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The BBC Master 512

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Special Floppy Disk Formats

The Master 512 supports two floppy disk formats not used by other computers. These are a 640kb format (used for the DOS-Plus boot disk) and an 800kb format. Both of these are FAT-based disk formats, similar to those used by MS-DOS, but with some significant differences.

I am not going to describe here how an MS-DOS floppy disk is organised, and in particular how the boot record, BIOS parameter block, File Allocation Table (FAT) and root directory are constructed. Reference books on MS-DOS explain these adequately. This page simply describes the differences.

800kb Acorn DOS Format

This is an 80-track, double-sided, double-density format. Under MS-DOS such are only used for 3½" disks; double-density 5¼" disks use only 40-tracks. Other than this, it differs from a standard MS-DOS format floppy disk in the following ways:

         The sectors have a size of 1024 bytes. (All MS-DOS disks have sectors of 512 bytes.) There are 5 sectors per track.
    There is no boot record or BIOS parameter block. The first sector on any MS-DOS floppy disk contains the booting code (which loads the system files, or just tells you to insert a system disk if the files are not present) and also contains a table of data about the disk known as the BIOS parameter block (or BPB). In the BPB is information such as the number of sectors per track, total disk size, size of the FAT, size of the root directory, etc. None of this information is present in the 800kb format, and so the FAT begins at the first sector on the disk. (The BPB information is not needed because the sector size alone defines the disk as Acorn 800kb format.)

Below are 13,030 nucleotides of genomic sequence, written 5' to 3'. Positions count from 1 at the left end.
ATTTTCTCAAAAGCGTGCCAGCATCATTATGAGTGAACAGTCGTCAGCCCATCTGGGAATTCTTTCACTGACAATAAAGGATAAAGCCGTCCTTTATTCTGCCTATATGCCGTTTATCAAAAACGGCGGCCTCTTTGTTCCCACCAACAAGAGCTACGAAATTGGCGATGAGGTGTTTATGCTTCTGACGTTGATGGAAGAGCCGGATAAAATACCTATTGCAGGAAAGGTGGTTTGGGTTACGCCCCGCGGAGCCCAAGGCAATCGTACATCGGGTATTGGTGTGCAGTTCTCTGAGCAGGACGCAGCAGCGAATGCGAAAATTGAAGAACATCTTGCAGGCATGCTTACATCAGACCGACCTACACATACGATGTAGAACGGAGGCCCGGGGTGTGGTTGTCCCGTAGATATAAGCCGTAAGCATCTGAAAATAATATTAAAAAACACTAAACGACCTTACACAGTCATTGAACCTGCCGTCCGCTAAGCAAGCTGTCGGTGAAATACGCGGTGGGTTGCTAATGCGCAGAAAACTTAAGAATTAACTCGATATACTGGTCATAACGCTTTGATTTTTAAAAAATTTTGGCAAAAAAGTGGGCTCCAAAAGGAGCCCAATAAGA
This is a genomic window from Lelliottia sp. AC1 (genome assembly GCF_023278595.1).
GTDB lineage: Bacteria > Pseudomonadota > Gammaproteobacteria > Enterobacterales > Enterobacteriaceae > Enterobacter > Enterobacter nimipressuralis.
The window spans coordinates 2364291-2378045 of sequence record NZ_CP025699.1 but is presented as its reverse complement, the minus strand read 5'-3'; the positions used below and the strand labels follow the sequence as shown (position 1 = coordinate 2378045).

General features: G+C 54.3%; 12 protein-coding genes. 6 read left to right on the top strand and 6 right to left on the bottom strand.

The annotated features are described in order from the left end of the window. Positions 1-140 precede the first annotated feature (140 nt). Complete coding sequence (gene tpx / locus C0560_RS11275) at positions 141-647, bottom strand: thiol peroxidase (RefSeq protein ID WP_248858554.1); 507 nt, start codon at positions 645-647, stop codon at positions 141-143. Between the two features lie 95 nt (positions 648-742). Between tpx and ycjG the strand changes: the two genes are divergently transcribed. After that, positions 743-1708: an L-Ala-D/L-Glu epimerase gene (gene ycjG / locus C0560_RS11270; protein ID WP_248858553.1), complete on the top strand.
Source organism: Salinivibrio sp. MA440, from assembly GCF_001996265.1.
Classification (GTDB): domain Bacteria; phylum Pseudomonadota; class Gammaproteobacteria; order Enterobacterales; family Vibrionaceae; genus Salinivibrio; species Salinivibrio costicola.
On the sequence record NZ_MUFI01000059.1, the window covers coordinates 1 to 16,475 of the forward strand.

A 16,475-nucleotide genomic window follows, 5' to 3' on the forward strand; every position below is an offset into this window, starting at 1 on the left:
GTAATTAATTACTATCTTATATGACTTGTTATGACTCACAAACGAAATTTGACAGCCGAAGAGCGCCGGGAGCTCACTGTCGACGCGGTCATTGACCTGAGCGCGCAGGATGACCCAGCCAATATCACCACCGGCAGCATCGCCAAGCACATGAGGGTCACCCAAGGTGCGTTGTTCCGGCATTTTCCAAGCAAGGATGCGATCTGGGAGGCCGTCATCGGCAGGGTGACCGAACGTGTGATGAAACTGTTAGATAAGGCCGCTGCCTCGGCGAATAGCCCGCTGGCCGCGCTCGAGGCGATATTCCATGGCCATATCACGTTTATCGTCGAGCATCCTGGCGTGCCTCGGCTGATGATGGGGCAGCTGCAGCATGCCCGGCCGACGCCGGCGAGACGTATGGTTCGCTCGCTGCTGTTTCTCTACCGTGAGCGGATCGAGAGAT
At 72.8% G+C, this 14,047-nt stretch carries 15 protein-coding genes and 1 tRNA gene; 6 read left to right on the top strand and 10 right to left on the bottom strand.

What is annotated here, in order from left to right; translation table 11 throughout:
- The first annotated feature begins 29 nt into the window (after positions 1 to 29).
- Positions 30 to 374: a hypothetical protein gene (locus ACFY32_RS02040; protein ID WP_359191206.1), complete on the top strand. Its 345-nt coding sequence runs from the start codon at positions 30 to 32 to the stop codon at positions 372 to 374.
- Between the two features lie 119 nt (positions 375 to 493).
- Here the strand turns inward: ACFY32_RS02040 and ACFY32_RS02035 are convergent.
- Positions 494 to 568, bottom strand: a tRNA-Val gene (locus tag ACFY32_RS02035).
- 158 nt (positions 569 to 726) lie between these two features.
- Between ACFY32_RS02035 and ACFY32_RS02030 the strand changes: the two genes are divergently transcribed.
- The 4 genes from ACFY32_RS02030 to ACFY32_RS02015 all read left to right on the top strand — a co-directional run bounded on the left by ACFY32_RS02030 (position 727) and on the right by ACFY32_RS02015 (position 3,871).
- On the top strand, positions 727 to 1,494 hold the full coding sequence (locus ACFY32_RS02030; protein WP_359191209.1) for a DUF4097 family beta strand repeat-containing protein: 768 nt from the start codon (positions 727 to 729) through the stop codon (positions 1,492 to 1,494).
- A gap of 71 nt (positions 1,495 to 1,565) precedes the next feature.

There is only one copy of the FAT. MS-DOS floppy disks always have two.
    The media type ID byte (the first byte of the FAT) has the value FDh.

640kb Acorn (Bootable) DOS Format

The Master 512 uses the host's ADFS to boot up. This means that the boot floppy has to be readable by the host system.

The 640kb DOS format is actually a hybrid ADFS-DOS format of floppy disk. The first track of the first side is really ADFS, the remainder is DOS. However certain features of ADFS are carried forward into the DOS structure for the rest of the disk, making this format rather more different from a standard MS-DOS disk than is the 800kb format.

The ADFS Section

Click here for the structure of a "normal" ADFS disk. The 640kb DOS disk is actually slightly "faked" to ADFS. When the disk is looked at from ADFS (you can do this using the host or with the 80186 monitor) it has the following features:

         It contains one file, called "dosboot". This takes up 9 sectors, viz. the remainder of the first track of the disk after the ADFS free-space map and root directory. This file is loaded into the co-processor on hard break and executed as the first stage of the DOS boot process. It contains enough code for the rest of the disk to be interpreted as DOS format, and it loads the system files if present. (In fact the code only needs to take up 6 sectors of the 9. The last one-third of this file is filled with rubbish to make it fill the first track of the disk.)